"This was the clue that enabled us to identify the tiny bilayer clusters as the important species in the catalytic reaction," said Kiely. "It turns out that only about 2 percent of the gold deposited on the support ended up in this particular type of cluster.
"We then deactivated the catalyst by various heat treatments and found that we could correlate the loss of the clusters with the loss of activity. This gives us strong evidence that the active species in the catalyst are the tiny bilayer clusters.
"We believe we have obtained the first conclusive evidence that bilayer clusters are occurring in a real gold catalyst, that they are the key species on that catalyst, and that their presence or absence correlates with the ability or failure of the catalyst to perform CO oxidation."
Before Lehigh's acquisition of the aberration-corrected electron microscopes in 2004, Kiely and Hutchings were able to see the larger gold particles, but not the individual atoms or bilayer clusters of atoms.
"At that time, when we compared the dead catalyst and the active catalyst," said Kiely, "both looked the same. The new microscopes have opened up a new window allowing us to see what is really going on."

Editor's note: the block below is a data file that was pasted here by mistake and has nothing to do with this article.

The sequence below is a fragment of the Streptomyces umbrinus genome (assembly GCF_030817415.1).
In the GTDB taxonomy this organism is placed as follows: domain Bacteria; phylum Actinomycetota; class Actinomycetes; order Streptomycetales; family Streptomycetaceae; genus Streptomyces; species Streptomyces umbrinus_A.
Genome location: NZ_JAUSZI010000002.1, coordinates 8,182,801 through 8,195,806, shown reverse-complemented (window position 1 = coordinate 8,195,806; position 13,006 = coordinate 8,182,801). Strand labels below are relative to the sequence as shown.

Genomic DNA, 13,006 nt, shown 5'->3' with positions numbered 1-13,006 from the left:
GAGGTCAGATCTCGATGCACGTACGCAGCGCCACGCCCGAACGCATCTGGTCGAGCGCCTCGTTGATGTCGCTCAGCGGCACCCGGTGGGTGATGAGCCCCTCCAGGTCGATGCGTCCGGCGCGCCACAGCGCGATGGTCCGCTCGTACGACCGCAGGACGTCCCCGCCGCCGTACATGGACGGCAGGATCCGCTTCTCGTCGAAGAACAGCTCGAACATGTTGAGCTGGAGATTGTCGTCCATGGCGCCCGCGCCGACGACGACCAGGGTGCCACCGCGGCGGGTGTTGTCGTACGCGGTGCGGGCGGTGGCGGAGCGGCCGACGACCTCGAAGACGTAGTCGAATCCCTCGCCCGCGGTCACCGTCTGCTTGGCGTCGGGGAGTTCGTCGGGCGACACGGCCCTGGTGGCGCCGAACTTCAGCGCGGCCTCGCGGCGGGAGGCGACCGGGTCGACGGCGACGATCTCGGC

The aberration-corrected STEM enabled Herzing and Kiely to use a microscopy technique called high-angle annular dark-field imaging, which requires an extremely fine, 1-angstrom-wide beam of electrons to obtain a scanned image of a specimen. An angstrom is equal to one-tenth of a nanometer.
Kiely said the gold catalysts could find a potential application in the protective masks capable of converting CO to CO2 that are worn by firefighters and others exposed to high levels of CO. Another application is to fuel cells that are vulnerable to poisoning by the CO that is present in the hydrogen fuel stream.
|Contact: Kurt Pfitzer|